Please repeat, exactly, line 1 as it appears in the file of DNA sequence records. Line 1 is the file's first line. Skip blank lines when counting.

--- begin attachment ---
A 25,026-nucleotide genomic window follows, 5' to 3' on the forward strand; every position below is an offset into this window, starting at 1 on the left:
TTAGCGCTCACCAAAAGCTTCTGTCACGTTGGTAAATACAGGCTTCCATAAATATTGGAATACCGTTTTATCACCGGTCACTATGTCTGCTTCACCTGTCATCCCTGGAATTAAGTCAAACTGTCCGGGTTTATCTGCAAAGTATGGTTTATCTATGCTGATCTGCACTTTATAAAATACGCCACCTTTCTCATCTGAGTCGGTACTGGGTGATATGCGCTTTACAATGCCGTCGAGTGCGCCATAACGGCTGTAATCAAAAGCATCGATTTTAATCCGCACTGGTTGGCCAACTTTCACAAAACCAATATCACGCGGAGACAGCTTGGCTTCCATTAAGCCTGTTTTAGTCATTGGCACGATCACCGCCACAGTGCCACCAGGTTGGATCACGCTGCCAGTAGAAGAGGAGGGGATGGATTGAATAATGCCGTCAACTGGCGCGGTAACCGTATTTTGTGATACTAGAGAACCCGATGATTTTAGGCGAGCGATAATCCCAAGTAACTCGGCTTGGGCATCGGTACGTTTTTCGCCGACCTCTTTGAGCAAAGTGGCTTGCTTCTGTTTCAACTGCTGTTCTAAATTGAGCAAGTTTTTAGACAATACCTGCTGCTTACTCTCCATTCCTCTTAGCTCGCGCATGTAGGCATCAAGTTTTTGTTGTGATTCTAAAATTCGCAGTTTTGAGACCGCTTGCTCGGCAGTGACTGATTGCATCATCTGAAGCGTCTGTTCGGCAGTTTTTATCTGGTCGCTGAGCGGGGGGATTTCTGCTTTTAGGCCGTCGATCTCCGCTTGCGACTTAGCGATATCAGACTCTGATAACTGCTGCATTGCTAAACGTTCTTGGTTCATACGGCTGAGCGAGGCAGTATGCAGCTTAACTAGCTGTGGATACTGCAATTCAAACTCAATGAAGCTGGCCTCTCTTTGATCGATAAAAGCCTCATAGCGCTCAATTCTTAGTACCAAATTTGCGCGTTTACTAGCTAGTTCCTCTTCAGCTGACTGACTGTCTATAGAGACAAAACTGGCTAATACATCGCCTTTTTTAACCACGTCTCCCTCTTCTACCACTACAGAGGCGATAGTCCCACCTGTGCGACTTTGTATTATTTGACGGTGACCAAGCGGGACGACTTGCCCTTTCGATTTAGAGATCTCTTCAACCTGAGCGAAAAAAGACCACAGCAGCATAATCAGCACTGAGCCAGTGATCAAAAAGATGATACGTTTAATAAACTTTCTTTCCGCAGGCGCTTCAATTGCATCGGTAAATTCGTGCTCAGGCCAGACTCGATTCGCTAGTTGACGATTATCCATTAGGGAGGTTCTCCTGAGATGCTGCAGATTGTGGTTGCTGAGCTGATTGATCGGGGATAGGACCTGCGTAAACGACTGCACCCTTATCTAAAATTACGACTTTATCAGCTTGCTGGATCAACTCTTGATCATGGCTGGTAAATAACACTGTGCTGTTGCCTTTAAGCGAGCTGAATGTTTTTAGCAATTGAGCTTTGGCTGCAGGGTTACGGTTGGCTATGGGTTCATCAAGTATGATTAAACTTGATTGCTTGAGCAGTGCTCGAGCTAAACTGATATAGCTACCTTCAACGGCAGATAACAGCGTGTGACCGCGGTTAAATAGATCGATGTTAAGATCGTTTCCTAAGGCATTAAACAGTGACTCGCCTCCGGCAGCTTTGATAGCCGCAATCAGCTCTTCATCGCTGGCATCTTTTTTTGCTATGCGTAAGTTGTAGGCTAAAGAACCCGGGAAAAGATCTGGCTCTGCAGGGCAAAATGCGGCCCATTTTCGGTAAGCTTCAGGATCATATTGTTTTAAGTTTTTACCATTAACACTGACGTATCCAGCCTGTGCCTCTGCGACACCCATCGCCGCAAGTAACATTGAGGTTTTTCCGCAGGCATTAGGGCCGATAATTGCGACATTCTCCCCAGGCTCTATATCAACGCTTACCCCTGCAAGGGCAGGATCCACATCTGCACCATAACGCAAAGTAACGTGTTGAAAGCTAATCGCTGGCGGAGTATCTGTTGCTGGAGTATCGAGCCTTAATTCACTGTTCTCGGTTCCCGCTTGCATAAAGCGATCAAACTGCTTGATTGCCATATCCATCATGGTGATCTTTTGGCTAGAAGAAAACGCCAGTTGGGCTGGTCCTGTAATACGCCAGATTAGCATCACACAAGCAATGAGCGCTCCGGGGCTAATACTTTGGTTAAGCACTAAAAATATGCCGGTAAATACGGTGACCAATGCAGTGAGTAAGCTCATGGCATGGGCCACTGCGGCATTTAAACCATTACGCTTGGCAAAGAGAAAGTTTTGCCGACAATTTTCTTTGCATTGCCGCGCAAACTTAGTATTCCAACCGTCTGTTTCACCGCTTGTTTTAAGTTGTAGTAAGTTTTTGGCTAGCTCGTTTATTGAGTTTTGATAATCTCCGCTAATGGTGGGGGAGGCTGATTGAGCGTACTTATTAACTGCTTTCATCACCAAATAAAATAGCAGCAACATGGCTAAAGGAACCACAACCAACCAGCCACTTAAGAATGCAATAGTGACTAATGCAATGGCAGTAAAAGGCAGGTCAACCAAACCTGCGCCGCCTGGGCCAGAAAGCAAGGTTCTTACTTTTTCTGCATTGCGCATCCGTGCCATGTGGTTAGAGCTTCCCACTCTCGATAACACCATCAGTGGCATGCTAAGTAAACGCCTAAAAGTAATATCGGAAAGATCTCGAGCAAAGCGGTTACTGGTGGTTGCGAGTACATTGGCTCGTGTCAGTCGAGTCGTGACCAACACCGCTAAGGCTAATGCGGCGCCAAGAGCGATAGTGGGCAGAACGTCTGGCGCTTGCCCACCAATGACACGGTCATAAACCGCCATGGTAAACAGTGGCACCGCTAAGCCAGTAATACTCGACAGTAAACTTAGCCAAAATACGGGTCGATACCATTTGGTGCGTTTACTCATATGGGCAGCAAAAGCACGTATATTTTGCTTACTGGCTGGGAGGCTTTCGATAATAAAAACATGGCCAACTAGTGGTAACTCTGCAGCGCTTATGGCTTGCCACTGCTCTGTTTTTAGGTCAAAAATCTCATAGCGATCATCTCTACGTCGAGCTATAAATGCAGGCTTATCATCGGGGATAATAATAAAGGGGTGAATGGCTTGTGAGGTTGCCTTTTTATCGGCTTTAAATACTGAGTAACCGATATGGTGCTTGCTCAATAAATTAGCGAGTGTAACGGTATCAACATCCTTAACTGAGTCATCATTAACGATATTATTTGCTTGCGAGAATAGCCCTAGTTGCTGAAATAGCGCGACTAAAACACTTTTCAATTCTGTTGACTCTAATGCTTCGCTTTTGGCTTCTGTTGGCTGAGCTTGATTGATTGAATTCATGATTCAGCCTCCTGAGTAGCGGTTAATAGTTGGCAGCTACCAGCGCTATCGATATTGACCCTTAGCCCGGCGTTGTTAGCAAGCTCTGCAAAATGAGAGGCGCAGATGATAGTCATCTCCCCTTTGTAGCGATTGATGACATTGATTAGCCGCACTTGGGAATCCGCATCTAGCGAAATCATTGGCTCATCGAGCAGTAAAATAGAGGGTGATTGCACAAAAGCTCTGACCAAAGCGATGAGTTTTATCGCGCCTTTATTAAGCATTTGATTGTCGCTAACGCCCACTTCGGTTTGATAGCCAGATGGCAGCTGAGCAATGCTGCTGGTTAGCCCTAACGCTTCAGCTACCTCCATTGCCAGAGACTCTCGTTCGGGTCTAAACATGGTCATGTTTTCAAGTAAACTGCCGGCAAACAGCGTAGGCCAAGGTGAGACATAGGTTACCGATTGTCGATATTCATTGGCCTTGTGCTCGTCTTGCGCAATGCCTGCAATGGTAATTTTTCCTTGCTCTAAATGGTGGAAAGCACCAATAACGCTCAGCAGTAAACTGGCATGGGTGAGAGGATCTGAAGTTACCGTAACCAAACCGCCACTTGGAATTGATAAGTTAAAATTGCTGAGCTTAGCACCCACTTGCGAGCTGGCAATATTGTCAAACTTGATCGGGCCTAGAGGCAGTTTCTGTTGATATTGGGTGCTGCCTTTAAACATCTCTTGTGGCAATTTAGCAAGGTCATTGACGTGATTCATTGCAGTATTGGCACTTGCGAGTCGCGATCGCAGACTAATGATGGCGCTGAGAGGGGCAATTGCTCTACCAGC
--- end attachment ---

A 25,026-nucleotide genomic window follows, 5' to 3' on the forward strand; every position below is an offset into this window, starting at 1 on the left: